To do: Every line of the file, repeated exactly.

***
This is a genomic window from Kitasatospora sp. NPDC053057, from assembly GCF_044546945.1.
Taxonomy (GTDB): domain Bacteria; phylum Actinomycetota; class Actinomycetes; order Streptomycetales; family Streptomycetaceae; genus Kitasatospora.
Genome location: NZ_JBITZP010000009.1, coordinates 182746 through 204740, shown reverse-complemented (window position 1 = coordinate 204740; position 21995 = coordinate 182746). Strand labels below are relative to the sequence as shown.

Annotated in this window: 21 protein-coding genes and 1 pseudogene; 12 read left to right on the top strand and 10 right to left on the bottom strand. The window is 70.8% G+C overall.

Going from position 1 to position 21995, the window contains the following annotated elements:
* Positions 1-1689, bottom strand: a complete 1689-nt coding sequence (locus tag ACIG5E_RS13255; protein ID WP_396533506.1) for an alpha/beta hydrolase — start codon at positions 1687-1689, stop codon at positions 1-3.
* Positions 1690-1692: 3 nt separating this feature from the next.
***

This is a genomic window from Kitasatospora sp. NPDC053057, from assembly GCF_044546945.1.
Taxonomy (GTDB): domain Bacteria; phylum Actinomycetota; class Actinomycetes; order Streptomycetales; family Streptomycetaceae; genus Kitasatospora.
Genome location: NZ_JBITZP010000009.1, coordinates 182746 through 204740, shown reverse-complemented (window position 1 = coordinate 204740; position 21995 = coordinate 182746). Strand labels below are relative to the sequence as shown.

Annotated in this window: 21 protein-coding genes and 1 pseudogene; 12 read left to right on the top strand and 10 right to left on the bottom strand. The window is 70.8% G+C overall.

Going from position 1 to position 21995, the window contains the following annotated elements:
* Positions 1-1689, bottom strand: a complete 1689-nt coding sequence (locus tag ACIG5E_RS13255; protein ID WP_396533506.1) for an alpha/beta hydrolase — start codon at positions 1687-1689, stop codon at positions 1-3.
* Positions 1690-1692: 3 nt separating this feature from the next.